Report: Google to Introduce Android VR, Amazon Echo Competitor; Delays 3D Touch
Google I/O is coming up next week, so we’ve been seeing a lot of leaks building up to the developer conference. These past two days in particular have seen some interesting reports leaked through the grapevine.
Virtual Reality is a pretty big deal lately, if you haven’t already heard. More so, Google has already gauged the waters before making an official foray into VR with the likes of Google Cardboard. So it’s not at all surprising to hear that Google may be introducing Android VR next week at Google I/O. Peter Rojas, who is known to the tech world as the founder of Engadget and Gizmodo, claims that Android VR will indeed be introduced next week at Google I/O and that it will almost certainly be a standalone headset. Furthermore, he states that the product is more powerful than the Samsung Gear VR but less so compared to the Oculus Rift/HTC Vive (which is to be expected considering the base hardware).
Android VR will definitely be announced next week, and from what I’ve heard will be less powerful than the Vive or Rift.
— Peter Rojas (@peterrojas) May 11, 2016
We can’t corroborate these rumors from Mr. Rojas, but given the lining on the wall it’s pretty much confirmed by this point. We’ve already seen mentions of Android VR in the latest Unreal Engine developer preview, for instance. There have been hints of VR support in the latest Android N Developer Preview. The Wall Street Journal published a report back in February indicating the existence of this standalone Android VR headset, too. Google I/O also has multiple events on the agenda regarding VR this year. Google may as well be screaming “ANDROID VR” in our faces by this point.
Google to take on Amazon Echo with ‘Chirp’
Tech blog recode seems to have little birds everywhere, including within Google. And they’re telling the blog that Google plans on introducing a competitor to Amazon’s Echo that is reportedly code-named ‘Chirp.’ According to the report, the device will resemble its very own OnHub wireless router and will be a portable speaker with voice assistant technology. We’re all familiar with Google’s voice assistant on Android devices (which we colloquially call ‘Google Now’ although Google Now encompasses a wide variety of services) that we can access simply by saying “OK Google.” Accessing Google’s personal assistance feature requires your phone to be listening for a keyword, which is only really feasible on a limited amount of devices that have dedicated voice recognition chips. With a dedicated device in your home, however, this limitation is moot.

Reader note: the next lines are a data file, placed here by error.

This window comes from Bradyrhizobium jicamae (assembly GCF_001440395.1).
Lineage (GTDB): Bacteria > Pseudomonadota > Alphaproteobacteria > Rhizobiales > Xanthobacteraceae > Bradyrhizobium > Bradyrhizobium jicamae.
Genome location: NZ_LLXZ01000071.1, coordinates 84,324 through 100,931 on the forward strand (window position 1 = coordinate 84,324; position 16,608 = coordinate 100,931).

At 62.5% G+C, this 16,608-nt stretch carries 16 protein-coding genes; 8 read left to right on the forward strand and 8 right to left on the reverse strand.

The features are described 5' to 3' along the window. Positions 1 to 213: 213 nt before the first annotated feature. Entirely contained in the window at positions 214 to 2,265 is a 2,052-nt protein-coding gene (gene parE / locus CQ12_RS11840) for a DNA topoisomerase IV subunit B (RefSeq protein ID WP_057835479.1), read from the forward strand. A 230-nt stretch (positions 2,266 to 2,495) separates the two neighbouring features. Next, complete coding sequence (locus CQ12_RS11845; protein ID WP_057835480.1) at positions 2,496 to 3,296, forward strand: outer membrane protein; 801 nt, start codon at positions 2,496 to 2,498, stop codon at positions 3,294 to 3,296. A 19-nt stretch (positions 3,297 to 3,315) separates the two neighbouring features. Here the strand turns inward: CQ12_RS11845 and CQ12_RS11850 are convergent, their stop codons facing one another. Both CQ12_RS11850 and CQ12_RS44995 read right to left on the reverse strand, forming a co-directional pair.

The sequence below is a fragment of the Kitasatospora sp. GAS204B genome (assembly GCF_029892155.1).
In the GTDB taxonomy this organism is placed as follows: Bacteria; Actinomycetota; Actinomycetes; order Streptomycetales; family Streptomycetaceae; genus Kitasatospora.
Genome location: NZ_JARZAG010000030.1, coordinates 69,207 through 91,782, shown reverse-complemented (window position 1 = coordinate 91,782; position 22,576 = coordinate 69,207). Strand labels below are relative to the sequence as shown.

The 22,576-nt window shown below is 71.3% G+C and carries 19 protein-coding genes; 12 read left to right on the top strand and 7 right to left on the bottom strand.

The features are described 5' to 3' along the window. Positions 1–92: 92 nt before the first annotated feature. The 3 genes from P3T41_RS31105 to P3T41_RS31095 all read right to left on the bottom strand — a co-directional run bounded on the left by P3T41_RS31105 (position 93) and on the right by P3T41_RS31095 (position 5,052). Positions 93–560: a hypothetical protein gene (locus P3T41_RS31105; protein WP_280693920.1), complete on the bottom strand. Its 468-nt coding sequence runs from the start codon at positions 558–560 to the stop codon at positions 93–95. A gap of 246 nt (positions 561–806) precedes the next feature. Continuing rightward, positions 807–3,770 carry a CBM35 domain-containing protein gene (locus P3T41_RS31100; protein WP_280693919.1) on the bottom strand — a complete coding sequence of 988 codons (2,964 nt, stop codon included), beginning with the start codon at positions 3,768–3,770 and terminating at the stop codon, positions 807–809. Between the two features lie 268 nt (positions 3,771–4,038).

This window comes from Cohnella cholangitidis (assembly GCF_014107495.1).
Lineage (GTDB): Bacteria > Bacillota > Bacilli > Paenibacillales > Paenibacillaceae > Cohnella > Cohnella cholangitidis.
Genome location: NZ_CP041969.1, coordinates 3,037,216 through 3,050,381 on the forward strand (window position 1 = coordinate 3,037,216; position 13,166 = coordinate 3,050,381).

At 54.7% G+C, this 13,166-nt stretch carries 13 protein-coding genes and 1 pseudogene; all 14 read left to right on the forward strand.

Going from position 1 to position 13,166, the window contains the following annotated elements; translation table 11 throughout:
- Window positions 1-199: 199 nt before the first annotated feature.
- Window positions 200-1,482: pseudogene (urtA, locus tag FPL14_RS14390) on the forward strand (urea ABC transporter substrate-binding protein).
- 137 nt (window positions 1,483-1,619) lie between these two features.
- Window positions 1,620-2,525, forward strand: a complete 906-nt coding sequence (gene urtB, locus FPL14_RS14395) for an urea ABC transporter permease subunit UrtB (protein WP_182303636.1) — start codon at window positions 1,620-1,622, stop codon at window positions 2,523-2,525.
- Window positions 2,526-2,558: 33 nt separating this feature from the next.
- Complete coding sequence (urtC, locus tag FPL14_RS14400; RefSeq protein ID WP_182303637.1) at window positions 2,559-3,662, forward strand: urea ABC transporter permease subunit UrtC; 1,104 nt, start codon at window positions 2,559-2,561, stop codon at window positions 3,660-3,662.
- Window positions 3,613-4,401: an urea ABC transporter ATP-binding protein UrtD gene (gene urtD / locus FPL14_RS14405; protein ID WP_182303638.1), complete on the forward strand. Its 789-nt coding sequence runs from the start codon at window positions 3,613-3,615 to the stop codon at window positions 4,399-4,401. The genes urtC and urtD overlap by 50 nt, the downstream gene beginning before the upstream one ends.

The Information previously ran a report indicating the existence of ‘Chirp’. Google selling an Echo competitor is a pretty logical next step in expanding its dominance in the search space, so I’m fairly confident in the veracity of these reports. Recode claims the device will launch next week at Google I/O.
Google Delays 3D Touch
One of Apple’s biggest marketing points for their latest generation iOS devices is their ability to distinguish between various levels of pressure applied by your finger, dubbed ‘3D Touch.’ Pressure sensitive screens are by no means new technology, as this is basically how screens with Wacom-made digitizer layers are able to discriminate between so many pressure points when you use a stylus. However, the software support has basically been non-existent on both Android and iOS for the longest time.
Samsung’s various proprietary apps that come with their Galaxy Note series supported some levels of pressure-sensitive touch, but the capability does not extend to apps that are not targeted to this line-up. Android does have the ability to measure the pressure value of any tap you make on the screen (shown as PRS values when enabled in developer settings), but you really can’t do much with these values yet. An Xposed module creates some level of integration with these pressure values and system actions, but it’s a hacky method that is unreliable because a) the proper digitizer hardware just isn’t there on most phones and b) developers haven’t really baked in support within their apps. That’s why we were hoping to see some level of 3D Touch/Force Touch support in Android N.
Indeed, we saw some indications that such a feature was coming in Android N thanks to a discovery by the developer of Nova Launcher, Kevin Barry. However, Recode is here to dash our hopes with a report that Google will be delaying Force Touch for a future release. We don’t know if this is true, and if it is, WHY it’s being delayed. Apple’s very own 3D Touch has had a rough time being adopted by developers, after all, so Google may be delaying it to ensure its implemented properly.
Are you interested in an Android VR headset? What about ‘Chirp’? How do you feel about force touch? Let us know your thoughts!